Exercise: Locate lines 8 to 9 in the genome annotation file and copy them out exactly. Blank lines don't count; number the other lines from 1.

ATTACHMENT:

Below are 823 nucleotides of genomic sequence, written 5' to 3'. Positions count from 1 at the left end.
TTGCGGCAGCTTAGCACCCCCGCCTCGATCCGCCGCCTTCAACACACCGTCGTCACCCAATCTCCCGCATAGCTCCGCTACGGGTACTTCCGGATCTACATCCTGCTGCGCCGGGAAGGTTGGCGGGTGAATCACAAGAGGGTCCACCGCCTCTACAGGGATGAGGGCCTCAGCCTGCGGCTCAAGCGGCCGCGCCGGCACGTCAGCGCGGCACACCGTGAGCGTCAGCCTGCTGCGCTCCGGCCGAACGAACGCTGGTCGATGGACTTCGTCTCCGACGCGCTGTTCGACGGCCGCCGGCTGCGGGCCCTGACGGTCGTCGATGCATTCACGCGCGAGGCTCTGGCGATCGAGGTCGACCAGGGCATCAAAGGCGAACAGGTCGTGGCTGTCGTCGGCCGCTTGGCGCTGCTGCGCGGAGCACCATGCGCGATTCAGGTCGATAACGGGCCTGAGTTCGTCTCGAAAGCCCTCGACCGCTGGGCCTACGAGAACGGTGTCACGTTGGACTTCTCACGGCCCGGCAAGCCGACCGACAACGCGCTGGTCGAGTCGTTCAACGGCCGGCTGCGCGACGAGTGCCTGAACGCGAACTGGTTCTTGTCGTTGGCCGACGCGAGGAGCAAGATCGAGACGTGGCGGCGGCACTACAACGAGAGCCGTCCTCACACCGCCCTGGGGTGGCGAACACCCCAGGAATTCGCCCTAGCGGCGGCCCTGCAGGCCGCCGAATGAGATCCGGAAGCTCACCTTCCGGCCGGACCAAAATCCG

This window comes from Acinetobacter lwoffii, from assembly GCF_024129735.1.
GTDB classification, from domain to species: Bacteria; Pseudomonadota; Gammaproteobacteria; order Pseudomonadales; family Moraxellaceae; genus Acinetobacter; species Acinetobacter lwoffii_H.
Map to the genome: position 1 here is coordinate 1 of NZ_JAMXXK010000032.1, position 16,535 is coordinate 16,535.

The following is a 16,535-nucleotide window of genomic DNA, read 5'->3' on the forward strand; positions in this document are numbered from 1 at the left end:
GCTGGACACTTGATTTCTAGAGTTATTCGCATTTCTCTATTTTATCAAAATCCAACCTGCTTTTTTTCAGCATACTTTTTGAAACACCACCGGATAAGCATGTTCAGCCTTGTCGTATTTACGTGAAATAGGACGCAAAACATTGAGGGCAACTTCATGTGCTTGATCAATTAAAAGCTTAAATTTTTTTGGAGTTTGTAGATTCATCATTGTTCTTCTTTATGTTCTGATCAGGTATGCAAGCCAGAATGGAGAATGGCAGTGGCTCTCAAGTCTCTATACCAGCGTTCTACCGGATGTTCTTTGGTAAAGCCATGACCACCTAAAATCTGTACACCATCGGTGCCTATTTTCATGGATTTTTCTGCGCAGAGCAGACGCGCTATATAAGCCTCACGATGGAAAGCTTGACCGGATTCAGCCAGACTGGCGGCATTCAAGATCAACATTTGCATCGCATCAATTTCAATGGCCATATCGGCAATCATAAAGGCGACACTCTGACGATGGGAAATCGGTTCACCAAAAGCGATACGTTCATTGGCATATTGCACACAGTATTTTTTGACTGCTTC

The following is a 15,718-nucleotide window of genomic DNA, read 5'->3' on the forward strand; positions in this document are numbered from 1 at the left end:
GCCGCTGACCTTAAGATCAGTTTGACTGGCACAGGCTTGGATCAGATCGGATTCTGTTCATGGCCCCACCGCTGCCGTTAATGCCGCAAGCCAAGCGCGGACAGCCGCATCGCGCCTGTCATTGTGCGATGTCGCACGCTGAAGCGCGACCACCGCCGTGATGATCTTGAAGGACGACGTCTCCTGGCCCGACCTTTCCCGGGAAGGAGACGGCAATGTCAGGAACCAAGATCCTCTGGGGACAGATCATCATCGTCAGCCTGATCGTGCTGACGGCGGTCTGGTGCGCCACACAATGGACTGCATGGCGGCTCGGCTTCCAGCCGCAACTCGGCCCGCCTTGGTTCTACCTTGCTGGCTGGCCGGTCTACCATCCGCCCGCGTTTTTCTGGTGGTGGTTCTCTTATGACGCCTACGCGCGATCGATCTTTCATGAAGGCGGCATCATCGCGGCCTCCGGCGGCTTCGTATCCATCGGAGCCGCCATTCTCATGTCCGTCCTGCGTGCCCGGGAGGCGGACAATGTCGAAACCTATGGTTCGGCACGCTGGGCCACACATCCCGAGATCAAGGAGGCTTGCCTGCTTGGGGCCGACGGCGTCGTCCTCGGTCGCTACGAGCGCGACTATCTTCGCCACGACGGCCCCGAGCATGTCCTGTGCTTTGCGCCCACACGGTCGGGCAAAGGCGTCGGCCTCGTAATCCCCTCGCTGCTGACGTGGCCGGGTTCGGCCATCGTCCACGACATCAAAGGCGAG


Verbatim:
The following is a 15,718-nucleotide window of genomic DNA, read 5'->3' on the forward strand; positions in this document are numbered from 1 at the left end:
GCCGCTGACCTTAAGATCAGTTTGACTGGCACAGGCTTGGATCAGATCGGATTCTGTTCATGGCCCCACCGCTGCCGTTAATGCCGCAAGCCAAGCGCGGACAGCCGCATCGCGCCTGTCATTGTGCGATGTCGCACGCTGAAGCGCGACCACCGCCGTGATGATCTTGAAGGACGACGTCTCCTGGCCCGACCTTTCCCGGGAAGGAGACGGCAATGTCAGGAACCAAGATCCTCTGGGGACAGATCATCATCGTCAGCCTGATCGTGCTGACGGCGGTCTGGTGCGCCACACAATGGACTGCATGGCGGCTCGGCTTCCAGCCGCAACTCGGCCCGCCTTGGTTCTACCTTGCTGGCTGGCCGGTCTACCATCCGCCCGCGTTTTTCTGGTGGTGGTTCTCTTATGACGCCTACGCGCGATCGATCTTTCATGAAGGCGGCATCATCGCGGCCTCCGGCGGCTTCGTATCCATCGGAGCCGCCATTCTCATGTCCGTCCTGCGTGCCCGGGAGGCGGACAATGTCGAAACCTATGGTTCGGCACGCTGGGCCACACATCCCGAGATCAAGGAGGCTTGCCTGCTTGGGGCCGACGGCGTCGTCCTCGGTCGCTACGAGCGCGACTATCTTCGCCACGACGGCCCCGAGCATGTCCTGTGCTTTGCGCCCACACGGTCGGGCAAAGGCGTCGGCCTCGTAATCCCCTCGCTGCTGACGTGGCCGGGTTCGGCCATCGTCCACGACATCAAAGGCGAG